Front Porch

Blues Bash in Julian, Family Style

Robb Bower, producer of the Julian Blues Bash for 15 years.

Robb Bower, producer of the Julian Blues Bash for 15 years.


Rod Piazza

Rod Piazza


Randy Volin

Randy Volin


Gino Matteo

Gino Matteo


The Bayou Brothers

The Bayou Brothers

If you are in Julian and it’s mid-June, it’s time for the blues. On June 15 the Fifteenth Annual Julian Blues Bash: A Family Affair will be coming to the Menghini Winery. Producer Robb Bower’s festival will feature live entertainment by six bands with plenty of food, drink, free parking, and good times. Featured performances include Rod Piazza, Gino Matteo, Jimmy King, Randy Volin, and the Bayou Brothers Blues Review.

Bower has been producing a blues festival every year since 1999, and the thing that makes this year special is the “Family Affair” focus. The Bash’s outdoor location, in a valley behind a 100-year old winery in the midst of apple and pine trees, helps make it a great destination for all ages.

“It’s big enough to be fun, and small enough to not be too crowded,” said Bower, with an expected turnout of 1,200. “It is a great place to bring your kids.”

After 14 previous festivals, the group of 30 or so that have helped put the show together are beginning to feel like one big family as well, and the festival like an annual reunion. This is especially true for the Bower family, including his wife, three daughters, and their husbands, who all work on putting the show on, including activities like staffing a hospitality tent with comfort food for performers and festival staff.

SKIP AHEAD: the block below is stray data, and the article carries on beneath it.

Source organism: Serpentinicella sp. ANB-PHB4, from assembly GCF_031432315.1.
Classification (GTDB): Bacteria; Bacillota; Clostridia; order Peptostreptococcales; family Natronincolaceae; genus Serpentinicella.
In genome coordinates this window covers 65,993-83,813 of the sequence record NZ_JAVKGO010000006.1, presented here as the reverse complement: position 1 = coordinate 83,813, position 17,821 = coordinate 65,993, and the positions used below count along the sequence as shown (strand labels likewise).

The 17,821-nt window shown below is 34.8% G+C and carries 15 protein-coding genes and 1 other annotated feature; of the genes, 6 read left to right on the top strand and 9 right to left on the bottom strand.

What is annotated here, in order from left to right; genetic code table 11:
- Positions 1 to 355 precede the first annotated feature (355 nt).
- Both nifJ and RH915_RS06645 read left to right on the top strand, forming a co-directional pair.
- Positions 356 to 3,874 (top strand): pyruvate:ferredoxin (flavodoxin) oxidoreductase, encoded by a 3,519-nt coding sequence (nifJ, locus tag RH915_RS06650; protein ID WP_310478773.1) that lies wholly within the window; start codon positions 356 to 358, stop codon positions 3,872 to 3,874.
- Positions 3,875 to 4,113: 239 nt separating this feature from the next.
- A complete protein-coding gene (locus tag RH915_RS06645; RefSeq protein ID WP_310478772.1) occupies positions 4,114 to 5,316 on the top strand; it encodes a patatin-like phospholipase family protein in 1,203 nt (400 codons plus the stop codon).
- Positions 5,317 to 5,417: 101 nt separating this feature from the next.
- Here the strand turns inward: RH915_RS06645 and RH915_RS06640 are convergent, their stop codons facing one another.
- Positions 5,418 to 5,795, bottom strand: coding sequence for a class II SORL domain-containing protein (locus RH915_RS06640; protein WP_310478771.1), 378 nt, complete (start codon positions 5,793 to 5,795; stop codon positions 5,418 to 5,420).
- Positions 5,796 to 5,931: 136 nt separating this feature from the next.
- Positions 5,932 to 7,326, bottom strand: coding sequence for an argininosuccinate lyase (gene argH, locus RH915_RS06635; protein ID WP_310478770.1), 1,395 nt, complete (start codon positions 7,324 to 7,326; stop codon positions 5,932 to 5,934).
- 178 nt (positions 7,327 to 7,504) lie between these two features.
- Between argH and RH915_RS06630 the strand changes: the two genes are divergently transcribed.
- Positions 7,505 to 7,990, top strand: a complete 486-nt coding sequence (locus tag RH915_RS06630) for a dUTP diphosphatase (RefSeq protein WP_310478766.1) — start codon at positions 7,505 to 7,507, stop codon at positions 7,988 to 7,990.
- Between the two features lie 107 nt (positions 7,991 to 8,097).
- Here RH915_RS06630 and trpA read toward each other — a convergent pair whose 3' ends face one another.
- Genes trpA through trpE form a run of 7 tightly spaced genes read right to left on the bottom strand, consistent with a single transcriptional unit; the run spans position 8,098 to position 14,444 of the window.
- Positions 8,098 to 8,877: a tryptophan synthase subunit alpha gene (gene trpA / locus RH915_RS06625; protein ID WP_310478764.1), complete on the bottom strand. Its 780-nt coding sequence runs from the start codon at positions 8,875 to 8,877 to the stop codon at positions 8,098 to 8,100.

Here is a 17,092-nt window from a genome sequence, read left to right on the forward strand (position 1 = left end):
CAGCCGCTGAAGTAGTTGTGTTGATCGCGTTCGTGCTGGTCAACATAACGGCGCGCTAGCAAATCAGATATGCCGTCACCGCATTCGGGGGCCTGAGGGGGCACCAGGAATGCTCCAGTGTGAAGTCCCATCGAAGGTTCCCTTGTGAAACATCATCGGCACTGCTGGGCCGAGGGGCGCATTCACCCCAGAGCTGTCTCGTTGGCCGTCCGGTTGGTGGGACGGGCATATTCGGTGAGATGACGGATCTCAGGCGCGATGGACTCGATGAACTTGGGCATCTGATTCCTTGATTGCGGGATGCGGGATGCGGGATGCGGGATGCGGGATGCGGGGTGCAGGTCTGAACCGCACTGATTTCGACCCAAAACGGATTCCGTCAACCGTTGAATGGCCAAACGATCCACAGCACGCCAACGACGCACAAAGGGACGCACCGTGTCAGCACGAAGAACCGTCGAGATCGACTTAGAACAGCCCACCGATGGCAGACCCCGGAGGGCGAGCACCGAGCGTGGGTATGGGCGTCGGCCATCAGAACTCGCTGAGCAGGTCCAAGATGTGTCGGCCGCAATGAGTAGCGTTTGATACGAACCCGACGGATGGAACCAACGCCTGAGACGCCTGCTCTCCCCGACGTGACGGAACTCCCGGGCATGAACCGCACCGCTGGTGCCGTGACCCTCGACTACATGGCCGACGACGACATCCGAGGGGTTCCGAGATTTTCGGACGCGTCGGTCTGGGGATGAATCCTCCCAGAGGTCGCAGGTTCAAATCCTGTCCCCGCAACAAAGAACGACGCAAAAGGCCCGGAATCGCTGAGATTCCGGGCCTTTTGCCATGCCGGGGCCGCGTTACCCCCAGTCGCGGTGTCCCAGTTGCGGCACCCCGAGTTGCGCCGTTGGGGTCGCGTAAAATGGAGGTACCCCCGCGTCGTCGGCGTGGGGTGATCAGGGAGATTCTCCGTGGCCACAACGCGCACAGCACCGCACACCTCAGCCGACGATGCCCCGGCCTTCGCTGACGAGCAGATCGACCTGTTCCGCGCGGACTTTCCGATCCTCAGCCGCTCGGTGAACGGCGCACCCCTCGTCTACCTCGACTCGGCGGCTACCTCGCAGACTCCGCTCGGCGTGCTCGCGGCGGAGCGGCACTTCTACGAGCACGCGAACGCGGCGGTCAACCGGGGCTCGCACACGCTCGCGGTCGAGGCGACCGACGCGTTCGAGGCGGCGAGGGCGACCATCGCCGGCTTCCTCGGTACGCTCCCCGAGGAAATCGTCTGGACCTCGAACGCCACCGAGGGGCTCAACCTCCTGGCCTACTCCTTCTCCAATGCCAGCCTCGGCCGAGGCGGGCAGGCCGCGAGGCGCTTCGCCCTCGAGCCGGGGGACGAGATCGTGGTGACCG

As in past years, there will be lots of good, affordable food and drink, including barbecue from Hunter’s Steak House with a 12-foot smoker and a beer truck for cool brews. A Julian chef named Jeremy is also bringing a food truck, and the winery offers wine tasting. Comfortable chairs and small umbrellas are welcome, and sunscreen is a good idea, but no pets or coolers are allowed.

The concert will take place on two stages, with five blues bands featured on the main stage and San Diego’s Bayou Brothers Blues Review playing on a small “back porch” stage between acts, so that there will be continuous entertainment. The Bayou Brothers have a strong local following as a zydeco, blues, and R&B act, and are sure to have their blues shoes on for the Bash.